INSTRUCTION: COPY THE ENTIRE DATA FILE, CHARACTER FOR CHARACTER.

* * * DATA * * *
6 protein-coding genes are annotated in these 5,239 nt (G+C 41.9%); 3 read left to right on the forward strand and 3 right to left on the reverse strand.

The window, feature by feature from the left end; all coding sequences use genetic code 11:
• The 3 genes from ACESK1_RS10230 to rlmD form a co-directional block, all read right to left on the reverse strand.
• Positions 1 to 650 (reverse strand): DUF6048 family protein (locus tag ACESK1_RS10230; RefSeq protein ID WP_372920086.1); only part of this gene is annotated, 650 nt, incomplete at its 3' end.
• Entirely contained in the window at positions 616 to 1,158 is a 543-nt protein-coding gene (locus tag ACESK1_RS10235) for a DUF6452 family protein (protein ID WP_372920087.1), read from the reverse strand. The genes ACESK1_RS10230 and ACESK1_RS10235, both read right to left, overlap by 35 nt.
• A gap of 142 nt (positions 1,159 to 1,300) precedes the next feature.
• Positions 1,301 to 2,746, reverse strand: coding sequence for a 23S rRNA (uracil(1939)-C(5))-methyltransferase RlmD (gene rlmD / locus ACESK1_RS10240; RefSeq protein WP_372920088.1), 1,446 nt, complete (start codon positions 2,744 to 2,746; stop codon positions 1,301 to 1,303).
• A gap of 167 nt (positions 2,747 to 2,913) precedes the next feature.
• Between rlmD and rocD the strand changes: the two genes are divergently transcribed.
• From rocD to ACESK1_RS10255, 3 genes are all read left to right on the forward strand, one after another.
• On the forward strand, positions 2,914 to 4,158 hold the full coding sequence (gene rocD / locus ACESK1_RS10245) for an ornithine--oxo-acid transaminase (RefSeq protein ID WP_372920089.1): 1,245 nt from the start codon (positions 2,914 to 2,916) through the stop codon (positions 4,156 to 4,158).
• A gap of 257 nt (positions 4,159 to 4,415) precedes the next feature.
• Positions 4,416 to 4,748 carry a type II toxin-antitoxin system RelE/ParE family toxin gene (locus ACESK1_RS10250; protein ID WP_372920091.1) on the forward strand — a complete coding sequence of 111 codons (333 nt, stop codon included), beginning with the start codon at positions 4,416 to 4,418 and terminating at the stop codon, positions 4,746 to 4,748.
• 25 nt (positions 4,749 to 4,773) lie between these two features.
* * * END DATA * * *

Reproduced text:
6 protein-coding genes are annotated in these 5,239 nt (G+C 41.9%); 3 read left to right on the forward strand and 3 right to left on the reverse strand.

The window, feature by feature from the left end; all coding sequences use genetic code 11:
• The 3 genes from ACESK1_RS10230 to rlmD form a co-directional block, all read right to left on the reverse strand.
• Positions 1 to 650 (reverse strand): DUF6048 family protein (locus tag ACESK1_RS10230; RefSeq protein ID WP_372920086.1); only part of this gene is annotated, 650 nt, incomplete at its 3' end.
• Entirely contained in the window at positions 616 to 1,158 is a 543-nt protein-coding gene (locus tag ACESK1_RS10235) for a DUF6452 family protein (protein ID WP_372920087.1), read from the reverse strand. The genes ACESK1_RS10230 and ACESK1_RS10235, both read right to left, overlap by 35 nt.
• A gap of 142 nt (positions 1,159 to 1,300) precedes the next feature.
• Positions 1,301 to 2,746, reverse strand: coding sequence for a 23S rRNA (uracil(1939)-C(5))-methyltransferase RlmD (gene rlmD / locus ACESK1_RS10240; RefSeq protein WP_372920088.1), 1,446 nt, complete (start codon positions 2,744 to 2,746; stop codon positions 1,301 to 1,303).
• A gap of 167 nt (positions 2,747 to 2,913) precedes the next feature.
• Between rlmD and rocD the strand changes: the two genes are divergently transcribed.
• From rocD to ACESK1_RS10255, 3 genes are all read left to right on the forward strand, one after another.
• On the forward strand, positions 2,914 to 4,158 hold the full coding sequence (gene rocD / locus ACESK1_RS10245) for an ornithine--oxo-acid transaminase (RefSeq protein ID WP_372920089.1): 1,245 nt from the start codon (positions 2,914 to 2,916) through the stop codon (positions 4,156 to 4,158).
• A gap of 257 nt (positions 4,159 to 4,415) precedes the next feature.
• Positions 4,416 to 4,748 carry a type II toxin-antitoxin system RelE/ParE family toxin gene (locus ACESK1_RS10250; protein ID WP_372920091.1) on the forward strand — a complete coding sequence of 111 codons (333 nt, stop codon included), beginning with the start codon at positions 4,416 to 4,418 and terminating at the stop codon, positions 4,746 to 4,748.
• 25 nt (positions 4,749 to 4,773) lie between these two features.